Daoist robes are of a remarkably simple shape with two full widths of uncut silk laid over each shoulder and seamed vertically down the center of the wearer’s back, reflecting “the precepts of Daoism that stress the value of unworked materials.” They usually resemble a square sleeveless cape or poncho that opens at the front. A robe of just such design was found in a recent excavation of a tomb from the Jin dynasty (1115-1234). The sides and hems of Daoist robes have broad decorated borders; the collar is vertically extended in pieces of contrasting color, showing tiger and dragon, the guardians of the directions west and east. The sides are sewn together, leaving only the top open for the priest’s hands. There are selected Qing-dynasty (1644-1912) robes with wide sleeves instead of the openings in the sides for the priest’s hands. Most of these were made in the professional silk weaving and embroidering workshops of Suzhou, Hangzhou, and Nanjing.
Identifying the rank of an imperial official by a signifier on his dress was since the Yuan dynasty (1279-1368) made possible through a system of badges decorated with birds and (mythical) animals revealing the wearer’s personal status. The Ming dynasty (1368-1644) elaborated the system further assigning badges of birds to the nine ranks of civil officials and badges of animals to the nine ranks of military officials beginning in 1527. The badges had a trapezoidal shape and no border.
In the Qing dynasty (1644-1911) this system was continued. Surcoats of the Qing were buttoned in the front, thus the rank badge on the front of the coat was split. Court rank badges include the sun as the point of orientation towards which the birds and beasts turn their head. Principal wives and male children of an official were allowed to wear his rank badge as well.
Ming/Qing civil officials’ rank badge décor with birds
2nd: golden pheasant
4th: wild goose
5th: silver pheasant
7th: mandarin duck
9th: quail/paradise flycatcher
Ming/Qing military officials’ rank badge décor with animals
1st: lion/lion; after 1662 qilin
3rd: tiger and/or leopard/tiger; after 1664 leopard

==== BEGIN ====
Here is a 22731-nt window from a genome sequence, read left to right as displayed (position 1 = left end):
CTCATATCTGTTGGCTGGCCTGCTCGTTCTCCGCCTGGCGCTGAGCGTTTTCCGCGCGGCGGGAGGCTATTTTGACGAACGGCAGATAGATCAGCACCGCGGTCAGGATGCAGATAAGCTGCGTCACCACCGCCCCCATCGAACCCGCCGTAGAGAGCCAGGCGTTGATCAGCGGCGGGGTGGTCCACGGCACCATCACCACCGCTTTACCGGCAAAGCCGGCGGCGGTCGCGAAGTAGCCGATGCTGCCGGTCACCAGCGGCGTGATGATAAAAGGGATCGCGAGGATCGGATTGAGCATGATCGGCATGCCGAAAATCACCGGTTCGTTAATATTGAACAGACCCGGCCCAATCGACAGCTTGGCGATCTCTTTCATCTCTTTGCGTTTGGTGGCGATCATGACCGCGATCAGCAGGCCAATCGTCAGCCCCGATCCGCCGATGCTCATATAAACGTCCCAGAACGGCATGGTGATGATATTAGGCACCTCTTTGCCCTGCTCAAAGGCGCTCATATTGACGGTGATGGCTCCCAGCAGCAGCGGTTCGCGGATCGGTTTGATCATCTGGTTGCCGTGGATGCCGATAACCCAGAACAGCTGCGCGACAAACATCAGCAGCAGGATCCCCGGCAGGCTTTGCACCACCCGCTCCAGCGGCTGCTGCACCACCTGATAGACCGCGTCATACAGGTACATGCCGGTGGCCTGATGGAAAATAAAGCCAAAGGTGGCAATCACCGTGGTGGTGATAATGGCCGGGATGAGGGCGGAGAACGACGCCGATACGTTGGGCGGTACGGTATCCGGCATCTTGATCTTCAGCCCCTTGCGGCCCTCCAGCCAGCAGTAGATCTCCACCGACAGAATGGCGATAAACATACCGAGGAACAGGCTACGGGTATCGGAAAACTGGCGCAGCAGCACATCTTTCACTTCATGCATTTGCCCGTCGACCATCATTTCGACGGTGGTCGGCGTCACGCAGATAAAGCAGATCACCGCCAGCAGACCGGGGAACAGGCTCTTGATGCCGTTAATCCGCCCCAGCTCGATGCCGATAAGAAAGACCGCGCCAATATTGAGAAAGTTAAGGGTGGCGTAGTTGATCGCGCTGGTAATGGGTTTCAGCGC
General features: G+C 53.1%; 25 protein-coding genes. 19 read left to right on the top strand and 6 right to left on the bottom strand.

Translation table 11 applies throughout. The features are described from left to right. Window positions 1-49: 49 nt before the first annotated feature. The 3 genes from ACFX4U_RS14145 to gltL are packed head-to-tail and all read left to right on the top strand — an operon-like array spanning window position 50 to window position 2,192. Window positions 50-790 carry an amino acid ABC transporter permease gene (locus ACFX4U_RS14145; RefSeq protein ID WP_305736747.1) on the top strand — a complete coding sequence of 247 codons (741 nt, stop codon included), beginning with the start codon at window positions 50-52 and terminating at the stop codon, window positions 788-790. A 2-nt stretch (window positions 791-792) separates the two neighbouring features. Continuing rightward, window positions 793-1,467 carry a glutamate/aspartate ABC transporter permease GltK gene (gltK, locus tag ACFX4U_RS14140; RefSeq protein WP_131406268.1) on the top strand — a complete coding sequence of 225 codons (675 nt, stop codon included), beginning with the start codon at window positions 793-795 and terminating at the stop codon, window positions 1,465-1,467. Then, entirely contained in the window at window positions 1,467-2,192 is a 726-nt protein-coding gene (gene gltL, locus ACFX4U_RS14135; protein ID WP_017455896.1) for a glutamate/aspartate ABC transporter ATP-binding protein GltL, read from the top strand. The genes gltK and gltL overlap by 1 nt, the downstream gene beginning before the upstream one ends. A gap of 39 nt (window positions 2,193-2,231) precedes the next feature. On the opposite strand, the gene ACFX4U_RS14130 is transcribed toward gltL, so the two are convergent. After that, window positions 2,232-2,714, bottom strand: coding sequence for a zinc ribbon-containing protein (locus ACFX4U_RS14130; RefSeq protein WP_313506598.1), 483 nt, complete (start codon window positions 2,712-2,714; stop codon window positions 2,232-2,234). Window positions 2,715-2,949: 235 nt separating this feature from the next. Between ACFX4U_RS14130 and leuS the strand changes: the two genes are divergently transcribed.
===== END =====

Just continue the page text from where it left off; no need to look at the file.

4th: tiger and/or leopard/leopard; after 1664 tiger
7th: panther/panther; after 1766 rhinoceros
9th: sea horse/sea horse
In the Ming dynasty, officials, their wives, and court eunuchs were required to wear festival badges on the front and back of plain robes matching the respective seasonal festivals celebrating the sun, the moon, the stars and the ancestors respectively. Font and back versions of these festival badges were not identical like the regular court rank badges for officials, instead the imagery on front and back was complementary. The festival badges contain a plethora of auspicious symbols and visual puns. With the fall of the Ming the court festival badges were no longer used. Today few of these badges survive, luckily the Warner collection has four of them. One festival badge shows the character shou 壽 for long life embroidered in gold in the shape of a lantern with a canopy and decorative flyers on a lotus flower base. The Warner collection has two versions of it, one with a golden border, a second one with a black border. These badges were worn during the Lantern Festival at the end of the spring festival at the beginning of the New Year according to the lunar calendar. The second court festival badge shows the white rabbit that symbolizes the moon and carries the character shou 壽 for long life embroidered in gold on its back. It is further adorned with auspicious symbols such as the Buddhist swastika sign and clouds in the shape of a ruyi 如意= “as you wish” scepter and has an elegant black border. It was worn during the Mid-Autumn Festival in celebration of the harvest moon. The third festival badge has a black border and depicts a crane carrying the wish for a myriad of years in a long life (wanwan shou 萬萬壽) on its back. The crane itself symbolizes immortality. It was probably worn in celebration of the birthday of a member of the imperial family.